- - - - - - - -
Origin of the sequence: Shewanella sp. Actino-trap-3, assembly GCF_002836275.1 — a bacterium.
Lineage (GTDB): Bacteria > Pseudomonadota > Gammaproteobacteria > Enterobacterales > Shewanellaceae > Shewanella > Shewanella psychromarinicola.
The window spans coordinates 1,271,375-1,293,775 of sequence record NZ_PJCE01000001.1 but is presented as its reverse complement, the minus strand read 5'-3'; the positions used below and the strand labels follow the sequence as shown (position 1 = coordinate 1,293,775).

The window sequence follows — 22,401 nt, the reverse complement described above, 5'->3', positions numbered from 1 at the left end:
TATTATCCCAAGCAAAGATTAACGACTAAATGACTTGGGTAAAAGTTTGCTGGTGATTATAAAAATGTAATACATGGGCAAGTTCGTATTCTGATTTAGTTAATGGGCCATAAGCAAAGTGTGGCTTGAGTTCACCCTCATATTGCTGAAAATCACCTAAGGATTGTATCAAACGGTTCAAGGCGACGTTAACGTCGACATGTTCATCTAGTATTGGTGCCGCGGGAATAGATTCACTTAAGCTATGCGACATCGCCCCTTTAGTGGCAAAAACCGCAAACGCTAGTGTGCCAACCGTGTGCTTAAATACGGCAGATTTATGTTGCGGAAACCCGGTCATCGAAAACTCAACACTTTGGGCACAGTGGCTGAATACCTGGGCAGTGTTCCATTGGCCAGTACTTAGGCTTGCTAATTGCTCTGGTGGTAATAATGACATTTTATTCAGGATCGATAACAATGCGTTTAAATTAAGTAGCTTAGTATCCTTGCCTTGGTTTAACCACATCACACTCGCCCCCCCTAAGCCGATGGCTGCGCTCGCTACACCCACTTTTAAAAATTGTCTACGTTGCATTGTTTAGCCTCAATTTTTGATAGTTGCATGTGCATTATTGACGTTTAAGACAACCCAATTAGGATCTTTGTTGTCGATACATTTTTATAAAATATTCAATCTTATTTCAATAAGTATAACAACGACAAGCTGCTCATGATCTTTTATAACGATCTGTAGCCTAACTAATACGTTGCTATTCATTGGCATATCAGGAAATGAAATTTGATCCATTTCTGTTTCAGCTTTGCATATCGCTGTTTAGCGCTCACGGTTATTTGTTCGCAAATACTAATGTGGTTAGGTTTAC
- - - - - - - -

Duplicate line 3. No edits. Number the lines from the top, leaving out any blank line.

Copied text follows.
The window spans coordinates 1,271,375-1,293,775 of sequence record NZ_PJCE01000001.1 but is presented as its reverse complement, the minus strand read 5'-3'; the positions used below and the strand labels follow the sequence as shown (position 1 = coordinate 1,293,775).